LGBTQ+ literature is distributed throughout our literature collections, spanning a wide geographical scope and broad timeline. One of the earliest literary representations of a gay club is found in the 1710 work A Satyrical Reflections on Clubs, while the identity of Shakespeare’s “master mistress” in his Sonnet 20 is still discussed. These are just two of the earliest examples of LGBTQ+ literature in our collections which includes books, journals, pamphlets and e-resources. The resources span decades and perspectives, often reflecting shifting social attitudes.
- Queer Between the Covers(Opens in new window): Literature, Queerness and the Library 2018 (Senate House Library exhibition site)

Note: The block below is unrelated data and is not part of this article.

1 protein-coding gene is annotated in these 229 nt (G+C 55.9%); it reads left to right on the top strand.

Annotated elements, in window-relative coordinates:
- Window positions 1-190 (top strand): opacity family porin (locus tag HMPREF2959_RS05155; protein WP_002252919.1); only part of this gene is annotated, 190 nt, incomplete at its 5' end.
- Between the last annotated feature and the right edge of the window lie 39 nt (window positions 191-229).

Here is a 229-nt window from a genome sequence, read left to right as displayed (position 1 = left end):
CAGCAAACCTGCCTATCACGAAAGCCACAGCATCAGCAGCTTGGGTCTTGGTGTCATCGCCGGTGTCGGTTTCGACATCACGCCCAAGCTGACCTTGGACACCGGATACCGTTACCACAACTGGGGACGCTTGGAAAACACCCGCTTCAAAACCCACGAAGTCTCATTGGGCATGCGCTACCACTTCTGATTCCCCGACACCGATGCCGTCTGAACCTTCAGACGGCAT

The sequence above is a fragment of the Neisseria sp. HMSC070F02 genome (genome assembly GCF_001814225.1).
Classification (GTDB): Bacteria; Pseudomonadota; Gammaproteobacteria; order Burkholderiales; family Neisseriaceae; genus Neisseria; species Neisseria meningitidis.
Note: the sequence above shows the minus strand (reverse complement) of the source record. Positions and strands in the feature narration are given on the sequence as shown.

- LGBT Thought and Culture electronic resource(Opens in new window) contains material on literature, literary reviews and literary salons, plus full text editions of c.40 works of fiction
- LGBTQ+ Activism in the Political Activism collection page Gender and LGBTQ+ activism.
Since 1941 Senate House Library has been actively purchasing English language short story collections, thanks to an ongoing donation by G.F. Troup Horne. The nucleus and beginnings of the collection are approximately 700 volumes of short stories from Troup Horne’s own collection. Works are continually added to the collection and while the initial bequest and older volumes are reference only the newer works are loanable. The older volumes can be requested via the catalogue for reading in the library (find them by searching Troup Horne on the catalogue(Opens in new window)), while the newer volumes can be borrowed from the open literature shelves.